That's a good example of why un-fact checked, un-edited community reporting isn't always the best way to get your information. The quote is actually "On the one hand information wants to be expensive, because it's so valuable. The right information in the right place just changes your life. On the other hand, information wants to be free, because the cost of getting it out is getting lower and lower all the time. So you have these two fighting against each other." The tension rather than the cost is the point of the quote - and Brand talked about the cost of getting it out - not the cost of creating, checking and curating it in the first place.
This isn't just about The Times going behind a paywall (which, by the way, has worked very well for the FT). A few weeks ago Ars Technica pointed out that it couldn't stay in business if everyone blocked the ads that pay for the site. And then there's the forest of Google-ad-funded third party sites that grab content from primary sites and republish it, which many people seem to think is fine and dandy. Speaking as someone who makes their living from writing, it puzzles me that like downloading music and video, republishing content without paying is seen as a victimless crime. While the publishing and music industries have acted like cretinous dinosaurs and by refusing to offer affordable downloads in usable formats and have instead turned their users into thieves by treating them as if they already were, I'd also rather like to get paid for the work I do. I'd like it to be a living wage rather than pocket change - because if you pay so little that the only people who can afford to write are the ones with an independent income from elsewhere, you're going to get rather short of full-time, specialist writers who aren't backed by someone with an interest in what they write. And if you think that enthusiasts never have an axe to grind, why have there been mommybloggers turning out to be getting paid by suppliers to review their products?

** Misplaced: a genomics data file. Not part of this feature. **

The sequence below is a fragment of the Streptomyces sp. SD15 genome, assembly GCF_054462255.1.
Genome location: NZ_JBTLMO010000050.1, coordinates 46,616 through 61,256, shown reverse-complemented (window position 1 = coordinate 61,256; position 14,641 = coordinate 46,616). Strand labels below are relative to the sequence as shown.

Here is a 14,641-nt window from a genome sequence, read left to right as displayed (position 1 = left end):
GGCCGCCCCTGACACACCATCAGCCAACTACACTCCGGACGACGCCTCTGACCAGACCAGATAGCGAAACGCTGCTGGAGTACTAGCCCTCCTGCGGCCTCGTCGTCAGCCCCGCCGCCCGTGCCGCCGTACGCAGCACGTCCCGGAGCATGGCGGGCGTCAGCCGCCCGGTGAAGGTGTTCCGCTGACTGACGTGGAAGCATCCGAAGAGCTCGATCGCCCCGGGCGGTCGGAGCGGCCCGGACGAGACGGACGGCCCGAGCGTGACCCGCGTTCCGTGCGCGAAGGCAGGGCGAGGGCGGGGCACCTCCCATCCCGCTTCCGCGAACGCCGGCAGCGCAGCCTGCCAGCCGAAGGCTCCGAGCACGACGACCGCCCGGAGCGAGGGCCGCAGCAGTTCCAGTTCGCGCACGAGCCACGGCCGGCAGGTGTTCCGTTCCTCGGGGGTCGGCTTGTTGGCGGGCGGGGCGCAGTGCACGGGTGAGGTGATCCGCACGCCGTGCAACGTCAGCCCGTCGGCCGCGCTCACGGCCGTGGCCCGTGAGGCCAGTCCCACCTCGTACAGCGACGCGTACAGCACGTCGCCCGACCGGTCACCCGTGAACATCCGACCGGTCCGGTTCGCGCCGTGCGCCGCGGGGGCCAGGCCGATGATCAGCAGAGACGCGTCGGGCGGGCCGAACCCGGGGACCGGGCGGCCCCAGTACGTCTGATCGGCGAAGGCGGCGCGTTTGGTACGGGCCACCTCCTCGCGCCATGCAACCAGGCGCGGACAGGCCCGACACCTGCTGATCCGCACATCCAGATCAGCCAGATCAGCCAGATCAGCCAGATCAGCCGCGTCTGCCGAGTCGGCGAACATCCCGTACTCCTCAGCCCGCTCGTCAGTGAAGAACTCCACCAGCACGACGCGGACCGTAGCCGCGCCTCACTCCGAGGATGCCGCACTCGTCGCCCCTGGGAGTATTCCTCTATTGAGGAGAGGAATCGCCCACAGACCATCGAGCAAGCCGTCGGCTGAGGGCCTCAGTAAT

What we need is a decent micropayments system and a decent identity system behind it so payments aren't onerous to deal with and then publishers can choose their business model (and readers can choose whether they want to spend money, attention or rely on the BBC surviving the re-org). There is no such thing as a free lunch.